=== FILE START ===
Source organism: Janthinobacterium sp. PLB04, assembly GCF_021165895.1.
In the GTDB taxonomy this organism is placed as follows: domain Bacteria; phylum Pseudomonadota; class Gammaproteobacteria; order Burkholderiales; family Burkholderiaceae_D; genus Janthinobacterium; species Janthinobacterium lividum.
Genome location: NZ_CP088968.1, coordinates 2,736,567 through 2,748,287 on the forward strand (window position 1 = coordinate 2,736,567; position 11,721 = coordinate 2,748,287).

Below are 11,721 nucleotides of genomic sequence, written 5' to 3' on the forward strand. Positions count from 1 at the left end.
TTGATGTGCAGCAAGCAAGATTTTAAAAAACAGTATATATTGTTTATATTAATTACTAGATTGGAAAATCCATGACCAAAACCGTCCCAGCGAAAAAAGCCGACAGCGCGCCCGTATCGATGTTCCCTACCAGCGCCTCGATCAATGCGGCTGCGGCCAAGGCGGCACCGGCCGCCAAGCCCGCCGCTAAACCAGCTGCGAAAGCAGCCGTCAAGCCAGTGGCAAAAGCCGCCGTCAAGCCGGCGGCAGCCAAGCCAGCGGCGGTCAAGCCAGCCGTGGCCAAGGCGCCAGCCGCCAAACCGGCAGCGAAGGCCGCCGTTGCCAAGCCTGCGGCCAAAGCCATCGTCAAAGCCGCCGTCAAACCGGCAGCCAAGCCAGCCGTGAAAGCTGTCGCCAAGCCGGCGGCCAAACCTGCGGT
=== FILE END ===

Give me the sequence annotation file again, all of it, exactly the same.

Source organism: Janthinobacterium sp. PLB04, assembly GCF_021165895.1.
In the GTDB taxonomy this organism is placed as follows: domain Bacteria; phylum Pseudomonadota; class Gammaproteobacteria; order Burkholderiales; family Burkholderiaceae_D; genus Janthinobacterium; species Janthinobacterium lividum.
Genome location: NZ_CP088968.1, coordinates 2,736,567 through 2,748,287 on the forward strand (window position 1 = coordinate 2,736,567; position 11,721 = coordinate 2,748,287).

Below are 11,721 nucleotides of genomic sequence, written 5' to 3' on the forward strand. Positions count from 1 at the left end.
TTGATGTGCAGCAAGCAAGATTTTAAAAAACAGTATATATTGTTTATATTAATTACTAGATTGGAAAATCCATGACCAAAACCGTCCCAGCGAAAAAAGCCGACAGCGCGCCCGTATCGATGTTCCCTACCAGCGCCTCGATCAATGCGGCTGCGGCCAAGGCGGCACCGGCCGCCAAGCCCGCCGCTAAACCAGCTGCGAAAGCAGCCGTCAAGCCAGTGGCAAAAGCCGCCGTCAAGCCGGCGGCAGCCAAGCCAGCGGCGGTCAAGCCAGCCGTGGCCAAGGCGCCAGCCGCCAAACCGGCAGCGAAGGCCGCCGTTGCCAAGCCTGCGGCCAAAGCCATCGTCAAAGCCGCCGTCAAACCGGCAGCCAAGCCAGCCGTGAAAGCTGTCGCCAAGCCGGCGGCCAAACCTGCGGT